End of services.
- Zanzibar return flights.
- Return road transfers.
- Halfboard Accommodation.
- Excursions and other activities as described in the itinerary.
- Services of an English speaking driver guide.
- Complimentary Bottled water 1 Litre per person per day.
- All government taxes.
- International airfares.
- All expenditure of personal nature such as telephone calls, hard drinks, soft drinks and laundry.
- Travel Insurance.
Zanzibar's Fact File
Zanzibar has lured traders, adventurers, and explorers to its shores for centuries. Looking back in time the Assyrians, Sumerians, Egyptians, Phoenicians, Indians, Chinese, Persians, Portuguese, Omani Arabs, Dutch and English have all been here at one time or another.
Zanzibar is predominantly Islamic, making up 97% of the population, the remaining 3% is made up of Christians, Hindus and Sikhs. Widespread intermarriage between Shirazis and Africans gave rise to a coastal community with distinctive features, and a language derived in part from Arabic, which became known as Swahili.
The name Swahili comes from the Arab word sawahil, which means ‘coast’. The Zanzibar descendants of this group were not greatly involved in the lucrative slave, spice and ivory trades. Instead, they immersed themselves mainly in agriculture and fishing.
Indian traders arrived in connection with the spice and ivory trade, and quickly settled as shopkeepers, traders, skilled artisans and professionals. The British became involved in missionary and trading activities in East Africa, and attempting to suppress the slave trade centred in Zanzibar.
Goods from Britain docked here before they moved on to other parts of Africa. No longer very prosperous in the fiscal sense, the island has a wealth of historical monuments to visit which commemorate the African, British and particularly Arab influences- sultan’s palaces, cathedrals, mosques, fortresses and old colonial houses.
“Spice Tours” are the ideal way to see the island’s historic sites and spice plantations. There is also a sanctuary for the rare Zanzibar duiker and the red colobus monkey in the protected Jozani Forest, just twenty-five kilometers from the town.
The population of Zanzibar is predominantly Muslim with a rich Swahili culture. Because of religious and cultural traditions dress code is important, and men and women should dress appropriately when away from the beach, ie covering shoulders and legs too below the knees. Beachwear on the beach is fine, although nude or topless bathing is not tolerated.
When in villages or in Stone Town wearing beach wear would is considered offensive. Try to wear loose-fitting, non-transparent clothing when in public. Zanzibari people are generally very warm, open and hospitable, and your respect for permission before taking photographs or filming local people is appreciated. Do not take photos or film at sensitive government sites including the State House, seaport, airport or military sites. If uncertain, it is always better to ask.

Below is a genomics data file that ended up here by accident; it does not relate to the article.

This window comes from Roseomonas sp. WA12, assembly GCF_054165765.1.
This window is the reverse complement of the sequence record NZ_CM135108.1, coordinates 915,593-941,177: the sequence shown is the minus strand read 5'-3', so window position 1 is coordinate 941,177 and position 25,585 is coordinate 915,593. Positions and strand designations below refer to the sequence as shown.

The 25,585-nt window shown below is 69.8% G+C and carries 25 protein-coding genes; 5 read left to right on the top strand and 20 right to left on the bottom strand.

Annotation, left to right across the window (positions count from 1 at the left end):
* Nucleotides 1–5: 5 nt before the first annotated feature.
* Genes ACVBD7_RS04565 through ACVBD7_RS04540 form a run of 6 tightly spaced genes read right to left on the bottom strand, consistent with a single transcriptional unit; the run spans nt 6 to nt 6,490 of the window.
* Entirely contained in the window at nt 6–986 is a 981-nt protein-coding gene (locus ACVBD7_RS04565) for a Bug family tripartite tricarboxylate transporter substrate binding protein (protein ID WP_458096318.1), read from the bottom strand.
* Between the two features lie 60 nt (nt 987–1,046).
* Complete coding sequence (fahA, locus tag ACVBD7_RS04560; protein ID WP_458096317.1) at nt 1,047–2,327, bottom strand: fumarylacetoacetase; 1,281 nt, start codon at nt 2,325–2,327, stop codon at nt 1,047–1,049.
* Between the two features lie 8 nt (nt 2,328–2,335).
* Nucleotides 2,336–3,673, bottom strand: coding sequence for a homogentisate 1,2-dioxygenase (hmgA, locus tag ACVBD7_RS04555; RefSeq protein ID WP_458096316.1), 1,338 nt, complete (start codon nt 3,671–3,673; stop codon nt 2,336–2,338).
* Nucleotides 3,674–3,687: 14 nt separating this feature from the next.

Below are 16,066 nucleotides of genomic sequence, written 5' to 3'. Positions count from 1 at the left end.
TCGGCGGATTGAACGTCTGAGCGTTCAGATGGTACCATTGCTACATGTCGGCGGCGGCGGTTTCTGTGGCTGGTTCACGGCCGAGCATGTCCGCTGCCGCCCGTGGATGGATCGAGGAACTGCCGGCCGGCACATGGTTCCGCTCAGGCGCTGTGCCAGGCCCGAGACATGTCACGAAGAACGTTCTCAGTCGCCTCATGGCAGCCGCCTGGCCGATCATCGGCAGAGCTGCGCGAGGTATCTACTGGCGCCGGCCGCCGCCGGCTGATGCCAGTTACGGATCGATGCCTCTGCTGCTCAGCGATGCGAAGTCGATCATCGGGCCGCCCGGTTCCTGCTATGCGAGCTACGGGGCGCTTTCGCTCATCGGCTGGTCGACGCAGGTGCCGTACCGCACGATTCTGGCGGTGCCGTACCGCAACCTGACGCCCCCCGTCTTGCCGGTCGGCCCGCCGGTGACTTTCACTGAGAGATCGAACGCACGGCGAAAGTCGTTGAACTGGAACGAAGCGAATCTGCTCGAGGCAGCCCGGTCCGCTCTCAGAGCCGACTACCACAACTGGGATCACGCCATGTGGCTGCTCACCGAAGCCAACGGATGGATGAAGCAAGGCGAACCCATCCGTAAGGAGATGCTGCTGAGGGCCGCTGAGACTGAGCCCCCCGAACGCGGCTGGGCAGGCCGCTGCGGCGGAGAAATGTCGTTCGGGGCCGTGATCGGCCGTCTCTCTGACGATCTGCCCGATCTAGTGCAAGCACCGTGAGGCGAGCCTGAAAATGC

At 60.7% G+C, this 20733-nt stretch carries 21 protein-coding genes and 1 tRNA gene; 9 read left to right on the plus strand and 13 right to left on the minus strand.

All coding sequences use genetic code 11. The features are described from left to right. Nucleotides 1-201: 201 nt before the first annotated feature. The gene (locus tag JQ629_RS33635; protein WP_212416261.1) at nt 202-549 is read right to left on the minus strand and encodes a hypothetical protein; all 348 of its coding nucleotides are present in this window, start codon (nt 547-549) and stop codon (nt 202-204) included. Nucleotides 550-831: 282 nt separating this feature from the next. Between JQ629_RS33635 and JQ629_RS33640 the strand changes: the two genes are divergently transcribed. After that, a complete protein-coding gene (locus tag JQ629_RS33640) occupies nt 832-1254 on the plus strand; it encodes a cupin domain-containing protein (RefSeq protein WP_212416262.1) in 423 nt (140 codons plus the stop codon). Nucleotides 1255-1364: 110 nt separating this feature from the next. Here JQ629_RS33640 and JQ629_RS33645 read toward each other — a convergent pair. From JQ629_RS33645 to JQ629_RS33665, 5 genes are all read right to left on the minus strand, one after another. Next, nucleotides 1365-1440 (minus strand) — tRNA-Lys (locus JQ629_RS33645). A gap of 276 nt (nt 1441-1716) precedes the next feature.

Public consumption of alcohol is not permissible, except in hotels and tourist areas, bars and some restaurants, where it is no problem.
Public displays of affection such as kissing are not customary and generally considered offensive, unless behind closed doors.
Local customs should respected. Mosques are sacred places an there is generally no entry to non-Muslims, unless accompanied by a person of the faith who can show you around except during the times for congregational prayer, which are five times daily.
When offering or accepting things, try and remember to offer and receive with your right hand. This is the hand which should also be used for eating.
The main language is Kiswahili. Even if you only use a few words whilst you are in Zanzibar you will make many friends. English is widely spoken and many people also speak Arabic.
Other European languages such as French and Italian are known by some local people, especially around the tourist areas.
Zanzibar experiences ideal holiday weather for most of the year, with the exception of April and May, which are seasonally subject to the long rains. Short rains can occur in November but are characterized by short showers, which do not last long.
The heat of summer is seasonally often calmed by windy conditions, resulting in pleasant sea breezes, particularly on the North and East coast. Being near the equator, the islands are warm all year round but officially summer and winter peak in December and June respectively. Zanzibar is blessed with an average of 7-8 hours of sunshine daily.
The unit of local currency is the Tanzania Shilling (TSh). American dollars in cash or travellers cheques are acceptable in many places around town.
Credit cards are still almost unknown in Zanzibar, and if you do manage to find a place to use them there will usually be a surcharge of at least 10%.
Bartering about prices is common in Zanzibar marketplaces. Hotel, restaurant and tour operator prices are generally non-negotiable.
A variety of locally produced crafts can be found in the shops and bazaars of Stone town. Buying such goods benefits the local community so we encourage you to look out for such goodies.
All visitors must have a valid passport and visa to enter Tanzania. Visa fees vary according to the country you originate from. Visas can be obtained from Tanzania diplomatic representatives abroad.
Airport departure tax on international flights is to be paid in cash only. In some cases some airlines include the departure tax in their ticket price. Please check with your travel agent.